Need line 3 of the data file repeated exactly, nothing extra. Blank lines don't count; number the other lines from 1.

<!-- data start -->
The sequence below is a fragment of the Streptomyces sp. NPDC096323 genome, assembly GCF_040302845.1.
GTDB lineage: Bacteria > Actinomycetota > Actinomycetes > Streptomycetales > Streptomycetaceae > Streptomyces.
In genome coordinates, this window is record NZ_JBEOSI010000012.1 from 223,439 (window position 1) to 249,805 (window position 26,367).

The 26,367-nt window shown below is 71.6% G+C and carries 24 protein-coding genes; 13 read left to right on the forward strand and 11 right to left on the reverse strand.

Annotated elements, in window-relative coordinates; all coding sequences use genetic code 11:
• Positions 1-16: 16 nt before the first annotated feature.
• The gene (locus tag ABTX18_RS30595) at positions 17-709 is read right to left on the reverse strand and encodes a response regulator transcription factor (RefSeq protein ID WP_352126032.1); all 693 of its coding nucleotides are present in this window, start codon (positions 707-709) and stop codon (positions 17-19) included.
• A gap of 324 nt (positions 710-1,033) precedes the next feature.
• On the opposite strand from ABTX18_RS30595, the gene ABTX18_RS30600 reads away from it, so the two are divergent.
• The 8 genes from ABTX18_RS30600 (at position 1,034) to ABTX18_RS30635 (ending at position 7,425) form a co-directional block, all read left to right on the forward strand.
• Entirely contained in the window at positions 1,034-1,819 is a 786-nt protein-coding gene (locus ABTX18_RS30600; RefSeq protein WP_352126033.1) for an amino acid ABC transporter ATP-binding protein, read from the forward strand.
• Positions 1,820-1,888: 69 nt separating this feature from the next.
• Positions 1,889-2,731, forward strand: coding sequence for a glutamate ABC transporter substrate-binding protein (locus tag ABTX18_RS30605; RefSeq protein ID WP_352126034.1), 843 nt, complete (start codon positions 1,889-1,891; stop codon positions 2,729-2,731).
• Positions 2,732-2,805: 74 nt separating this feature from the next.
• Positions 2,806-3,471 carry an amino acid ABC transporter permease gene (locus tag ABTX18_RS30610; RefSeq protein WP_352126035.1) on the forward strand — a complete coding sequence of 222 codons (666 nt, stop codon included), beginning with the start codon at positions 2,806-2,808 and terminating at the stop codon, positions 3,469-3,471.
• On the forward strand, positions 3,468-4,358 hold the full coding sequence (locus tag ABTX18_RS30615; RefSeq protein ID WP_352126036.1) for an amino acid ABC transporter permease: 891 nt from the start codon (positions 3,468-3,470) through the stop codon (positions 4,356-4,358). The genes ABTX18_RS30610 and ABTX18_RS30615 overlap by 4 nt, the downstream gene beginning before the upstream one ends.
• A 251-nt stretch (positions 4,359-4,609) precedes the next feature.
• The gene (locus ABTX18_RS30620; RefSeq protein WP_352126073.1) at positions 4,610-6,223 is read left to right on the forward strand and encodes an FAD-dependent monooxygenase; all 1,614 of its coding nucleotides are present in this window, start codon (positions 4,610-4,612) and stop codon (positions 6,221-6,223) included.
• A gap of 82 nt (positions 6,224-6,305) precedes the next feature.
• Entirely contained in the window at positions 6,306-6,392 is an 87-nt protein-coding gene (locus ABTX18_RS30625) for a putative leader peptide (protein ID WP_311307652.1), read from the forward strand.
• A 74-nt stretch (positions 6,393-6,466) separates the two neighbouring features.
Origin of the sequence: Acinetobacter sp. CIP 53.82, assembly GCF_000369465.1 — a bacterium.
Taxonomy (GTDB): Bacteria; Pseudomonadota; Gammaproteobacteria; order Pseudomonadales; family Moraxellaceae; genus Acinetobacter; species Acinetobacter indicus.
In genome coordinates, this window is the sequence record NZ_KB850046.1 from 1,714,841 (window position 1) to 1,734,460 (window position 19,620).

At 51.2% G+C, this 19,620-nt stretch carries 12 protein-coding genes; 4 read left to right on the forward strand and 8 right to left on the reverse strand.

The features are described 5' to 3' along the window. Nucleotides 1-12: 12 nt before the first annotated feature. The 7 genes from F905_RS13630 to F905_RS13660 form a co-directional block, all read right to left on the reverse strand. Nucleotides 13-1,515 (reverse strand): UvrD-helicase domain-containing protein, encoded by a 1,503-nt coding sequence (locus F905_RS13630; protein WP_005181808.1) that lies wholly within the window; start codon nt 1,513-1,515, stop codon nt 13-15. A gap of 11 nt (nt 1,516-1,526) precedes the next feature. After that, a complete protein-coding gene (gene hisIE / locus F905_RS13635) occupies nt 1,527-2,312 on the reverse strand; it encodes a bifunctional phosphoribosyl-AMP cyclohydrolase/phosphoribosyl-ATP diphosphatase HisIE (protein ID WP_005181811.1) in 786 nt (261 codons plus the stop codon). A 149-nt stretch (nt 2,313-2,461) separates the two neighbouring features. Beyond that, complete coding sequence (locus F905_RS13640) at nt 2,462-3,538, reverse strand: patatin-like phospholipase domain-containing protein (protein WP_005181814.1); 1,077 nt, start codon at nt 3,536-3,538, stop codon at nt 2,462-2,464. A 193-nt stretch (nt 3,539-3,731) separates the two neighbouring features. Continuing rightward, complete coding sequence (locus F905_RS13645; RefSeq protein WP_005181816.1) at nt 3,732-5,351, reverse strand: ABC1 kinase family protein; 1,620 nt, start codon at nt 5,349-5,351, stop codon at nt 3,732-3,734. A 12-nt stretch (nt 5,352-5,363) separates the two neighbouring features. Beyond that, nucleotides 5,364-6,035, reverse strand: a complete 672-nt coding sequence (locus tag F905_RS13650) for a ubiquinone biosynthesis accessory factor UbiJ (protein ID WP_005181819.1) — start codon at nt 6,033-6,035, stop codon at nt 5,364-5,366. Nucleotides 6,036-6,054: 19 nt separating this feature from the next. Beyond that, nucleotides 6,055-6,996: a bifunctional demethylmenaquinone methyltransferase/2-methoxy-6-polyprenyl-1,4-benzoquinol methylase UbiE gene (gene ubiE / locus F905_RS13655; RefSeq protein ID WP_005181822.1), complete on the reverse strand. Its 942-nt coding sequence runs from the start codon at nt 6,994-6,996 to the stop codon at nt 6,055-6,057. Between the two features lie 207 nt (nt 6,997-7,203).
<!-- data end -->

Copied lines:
In genome coordinates, this window is record NZ_JBEOSI010000012.1 from 223,439 (window position 1) to 249,805 (window position 26,367).